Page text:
NO IDEA WHY, ABSOLUTELY . . .
No idea why I’d dream of a red
nineteen-seventy-nine Combi van
I’d bought without checking a single
solitary thing and when I woke,
I thought of the money I’d just spent
to purchase a new fan-dangled
touch-phone I couldn’t work or find
because I’d touched something,
I don’t know what, and it wouldn’t ring
when I did what I always did, like
dial that string of numbers from the landline
then follow the trail to find it tucked away
somewhere in a pocket in a shirt in the wardrobe
or laundry or beneath the front car seat.
No idea why I could not find
the keys to my far away country motel room
at midnight when all the while
they were right there in my shirt pocket,
oh sure, I patted and plunged my hand
into every nook and cranny in my jacket
and jeans before setting off to find someone
who’d prize the windows open or find an easier way
to let me in and I did, as I rounded the office and one hell
unexpected rally driver emerged from out of nowhere
in long black stockings and a gold-braided skirt, a puss
in fancy boots with a black eye and a white
bandaged hand all wrapped up in insulation tape.
No idea why I’d let him jump through the window
into my room to stand there facing me with the knife
and screwdriver in his hand as he took my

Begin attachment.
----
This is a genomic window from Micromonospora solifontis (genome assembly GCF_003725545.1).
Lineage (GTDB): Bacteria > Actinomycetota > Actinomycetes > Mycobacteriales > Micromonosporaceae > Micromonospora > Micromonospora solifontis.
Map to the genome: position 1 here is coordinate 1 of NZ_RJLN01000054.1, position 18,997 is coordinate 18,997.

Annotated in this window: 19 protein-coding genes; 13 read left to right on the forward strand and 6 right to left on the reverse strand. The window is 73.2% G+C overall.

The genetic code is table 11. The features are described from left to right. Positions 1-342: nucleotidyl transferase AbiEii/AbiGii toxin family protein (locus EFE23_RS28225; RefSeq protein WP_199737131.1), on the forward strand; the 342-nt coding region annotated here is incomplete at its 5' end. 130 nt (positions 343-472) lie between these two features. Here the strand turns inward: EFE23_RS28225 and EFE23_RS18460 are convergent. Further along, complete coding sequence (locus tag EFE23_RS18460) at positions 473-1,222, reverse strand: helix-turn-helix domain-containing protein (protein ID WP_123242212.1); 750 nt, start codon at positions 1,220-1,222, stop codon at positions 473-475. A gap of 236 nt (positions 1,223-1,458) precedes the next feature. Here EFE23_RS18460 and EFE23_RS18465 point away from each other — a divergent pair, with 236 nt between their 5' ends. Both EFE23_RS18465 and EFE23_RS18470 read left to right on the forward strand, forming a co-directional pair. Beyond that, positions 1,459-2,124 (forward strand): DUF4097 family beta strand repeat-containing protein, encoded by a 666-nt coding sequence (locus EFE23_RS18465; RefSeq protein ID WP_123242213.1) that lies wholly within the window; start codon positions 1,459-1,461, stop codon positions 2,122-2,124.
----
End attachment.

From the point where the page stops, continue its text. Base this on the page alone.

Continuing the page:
number and I took his, a total stranger, so
unlike me but his heart was warm and
that’s what mattered as we held one another
and he told me how he’d nearly died the day before
when his car slid off the road and he was inches
away from a tree trunk as he sat for hours trapped,
and I told him about my brother who was strapped
to thin hoses connected to his belly and nose and
bags alongside his bed to catch whatever ran off,
to catch what his cut bowel could no longer take.
I didn’t tell him about the needles taped to his hand
or how he pressed a button and cried out in pain
and neither did I tell him about how, for the first
time since he was five that I’d carefully washed him,
soaping his back and patting him dry as we joked
about his skinny legs and the credentials he’d have to
negotiate all by himself because it’s one thing
to wash a kid brother like that but not the man.
On the long drive home I didn’t see the sides of the road
and neither did I see the speed as I somehow disappeared
into country and western voices I love and the memories
of a cheeky freckle-faced boy with a gap in his front teeth.
I found the phone after reading Dostyevski’s Idiot.
It buzzed in the pocket of my shirt in the wardrobe.